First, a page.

Uber avoids crackdown in Philippines, applies for government license


If you’re one of those loyal Filipino Uber riders who have been worried sick after reading back-to-back reports of a possible clampdown on Uber, don’t fret.

Uber today announced it has submitted to the Philippines’ Land Transportation Franchising and Regulatory Board (LTFRB) its application for accreditation as a transportation network company (TNC).

This follows the LTFRB’s warning that it would start cracking down on ride booking apps like Uber and their partner vehicles if they failed to register with the government on or before the August 20 deadline.

“In recent weeks, there has been heated debate in the news and social media about the deadlines imposed by the authorities. Over the past few months, Uber has been preparing our submission for TNC accreditation with the expert guidance of the Department of Transportation and Communications and LTFRB,” said Laurence Cua, Uber Manila’s general manager. “Today, we can confirm that Uber’s application has been submitted and has been well received by the authorities.”

LTFRB public assistance head Arnel del Rio confirmed with Tech in Asia that Uber has handed over the requirements for accreditation.

Del Rio says they’re now evaluating the documents from Uber and, if complete, the company could be awarded an accreditation as early as tomorrow, August 18.


This means Uber is no longer in hot water over the legality of its service. However, the same can’t be said for its partner drivers who are not technically employees of the multi-billion-dollar company.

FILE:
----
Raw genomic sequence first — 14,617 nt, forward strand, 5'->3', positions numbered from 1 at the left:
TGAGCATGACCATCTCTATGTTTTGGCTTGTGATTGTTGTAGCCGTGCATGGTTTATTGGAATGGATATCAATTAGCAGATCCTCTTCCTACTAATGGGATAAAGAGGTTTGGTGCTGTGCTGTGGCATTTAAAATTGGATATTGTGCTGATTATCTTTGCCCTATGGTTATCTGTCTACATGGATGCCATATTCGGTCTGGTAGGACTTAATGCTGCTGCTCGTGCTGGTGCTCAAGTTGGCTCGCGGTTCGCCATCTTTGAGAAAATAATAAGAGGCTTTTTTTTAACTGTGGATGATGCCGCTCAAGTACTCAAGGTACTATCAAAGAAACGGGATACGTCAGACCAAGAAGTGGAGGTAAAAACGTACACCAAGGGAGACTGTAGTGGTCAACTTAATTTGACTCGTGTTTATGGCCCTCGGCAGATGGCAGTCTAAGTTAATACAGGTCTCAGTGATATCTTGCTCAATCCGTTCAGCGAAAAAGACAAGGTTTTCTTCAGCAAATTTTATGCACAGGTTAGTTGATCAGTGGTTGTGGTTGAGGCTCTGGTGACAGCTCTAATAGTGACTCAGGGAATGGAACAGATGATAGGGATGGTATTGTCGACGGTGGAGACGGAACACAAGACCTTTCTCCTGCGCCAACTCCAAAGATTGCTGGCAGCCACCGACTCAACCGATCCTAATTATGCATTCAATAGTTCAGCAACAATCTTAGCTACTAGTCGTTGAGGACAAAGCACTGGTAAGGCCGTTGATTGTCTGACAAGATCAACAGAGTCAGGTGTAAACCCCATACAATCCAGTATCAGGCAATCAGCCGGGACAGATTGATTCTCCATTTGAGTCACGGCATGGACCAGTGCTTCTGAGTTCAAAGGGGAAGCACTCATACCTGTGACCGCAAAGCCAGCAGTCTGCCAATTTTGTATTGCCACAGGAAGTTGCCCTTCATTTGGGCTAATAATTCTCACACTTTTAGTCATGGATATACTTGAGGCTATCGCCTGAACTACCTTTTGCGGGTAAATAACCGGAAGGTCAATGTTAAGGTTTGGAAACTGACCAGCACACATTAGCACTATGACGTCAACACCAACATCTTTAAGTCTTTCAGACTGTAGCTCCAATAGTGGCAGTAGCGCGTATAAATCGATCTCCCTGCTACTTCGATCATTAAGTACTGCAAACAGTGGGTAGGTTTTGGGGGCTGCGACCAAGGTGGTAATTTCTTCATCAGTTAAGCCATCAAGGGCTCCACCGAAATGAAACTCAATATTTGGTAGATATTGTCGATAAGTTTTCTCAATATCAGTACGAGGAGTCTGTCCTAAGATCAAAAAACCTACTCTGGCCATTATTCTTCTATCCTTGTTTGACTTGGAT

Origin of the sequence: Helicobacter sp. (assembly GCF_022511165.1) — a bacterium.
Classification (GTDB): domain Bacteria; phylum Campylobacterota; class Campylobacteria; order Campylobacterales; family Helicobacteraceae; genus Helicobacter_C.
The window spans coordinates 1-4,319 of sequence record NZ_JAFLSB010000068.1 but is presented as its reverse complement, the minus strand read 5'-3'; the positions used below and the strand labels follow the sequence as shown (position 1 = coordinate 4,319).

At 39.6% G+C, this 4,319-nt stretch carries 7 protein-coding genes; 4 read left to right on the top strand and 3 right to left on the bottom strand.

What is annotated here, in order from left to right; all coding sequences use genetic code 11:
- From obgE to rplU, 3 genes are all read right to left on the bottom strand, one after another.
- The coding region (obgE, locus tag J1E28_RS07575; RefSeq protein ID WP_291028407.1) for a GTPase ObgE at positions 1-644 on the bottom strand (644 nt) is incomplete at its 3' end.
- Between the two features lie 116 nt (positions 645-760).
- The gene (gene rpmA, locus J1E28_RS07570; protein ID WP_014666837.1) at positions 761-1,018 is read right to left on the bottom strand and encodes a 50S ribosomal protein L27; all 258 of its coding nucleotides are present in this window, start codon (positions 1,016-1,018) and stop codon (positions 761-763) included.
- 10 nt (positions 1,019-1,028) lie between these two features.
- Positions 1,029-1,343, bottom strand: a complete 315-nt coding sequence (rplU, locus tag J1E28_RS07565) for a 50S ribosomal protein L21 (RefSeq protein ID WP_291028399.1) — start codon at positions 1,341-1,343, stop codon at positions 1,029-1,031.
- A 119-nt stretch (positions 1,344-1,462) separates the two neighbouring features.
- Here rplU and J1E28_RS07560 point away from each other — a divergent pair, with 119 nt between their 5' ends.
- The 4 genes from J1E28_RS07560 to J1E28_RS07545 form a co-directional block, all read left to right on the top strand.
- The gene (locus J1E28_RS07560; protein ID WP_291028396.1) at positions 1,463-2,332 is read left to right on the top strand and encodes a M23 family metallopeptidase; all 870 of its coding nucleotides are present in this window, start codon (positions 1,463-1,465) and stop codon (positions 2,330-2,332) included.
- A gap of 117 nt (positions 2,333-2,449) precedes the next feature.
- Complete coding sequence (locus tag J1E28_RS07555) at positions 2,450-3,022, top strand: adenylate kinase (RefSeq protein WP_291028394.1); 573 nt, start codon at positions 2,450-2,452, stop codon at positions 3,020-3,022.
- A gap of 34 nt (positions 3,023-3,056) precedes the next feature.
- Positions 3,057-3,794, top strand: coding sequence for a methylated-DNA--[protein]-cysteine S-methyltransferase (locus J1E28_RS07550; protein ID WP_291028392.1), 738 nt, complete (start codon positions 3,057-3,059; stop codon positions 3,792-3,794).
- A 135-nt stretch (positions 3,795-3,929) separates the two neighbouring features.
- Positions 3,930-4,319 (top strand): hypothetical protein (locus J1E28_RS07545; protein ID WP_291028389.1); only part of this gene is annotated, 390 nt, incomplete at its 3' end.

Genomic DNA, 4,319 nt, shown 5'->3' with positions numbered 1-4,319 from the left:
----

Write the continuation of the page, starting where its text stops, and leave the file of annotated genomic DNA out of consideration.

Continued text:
Uber and other web-connected transport companies must pay a fee of PHP 10,000 (US$216) for accreditation, which is renewable every two years. Partner vehicle owners need to apply for a franchise with the web companies and pay a filing fee of PHP 510 (US$11) for the first two vehicles.

In May, the Philippines created a regulatory framework for ride booking services, making it the first country in Asia to legalize such services. Until today, only GrabCar, GrabTaxi’s private vehicle booking service, had secured an accreditation under this new set of rules.

Uber says it didn’t mean to cause worry for its passengers and it was working closely with the government. “Uber has always had one goal – to provide access to reliable, affordable and safe transportation options anytime and anywhere to all Filipinos at the push of a button,” Cua explained. “We look forward to the continued support and leadership of the government of the Philippines in achieving this.”

The Philippines’ move to legalize app-based ride services followed months-long public consultations to figure out how to regulate Uber’s operations. Uber was under fire from taxi operators who wanted the tech company banned. Initially yielding to pressure, Philippine regulators launched a sting operation against the company, but it backfired. The public was outraged, prompting regulators to take a second look at technology-based transport services.

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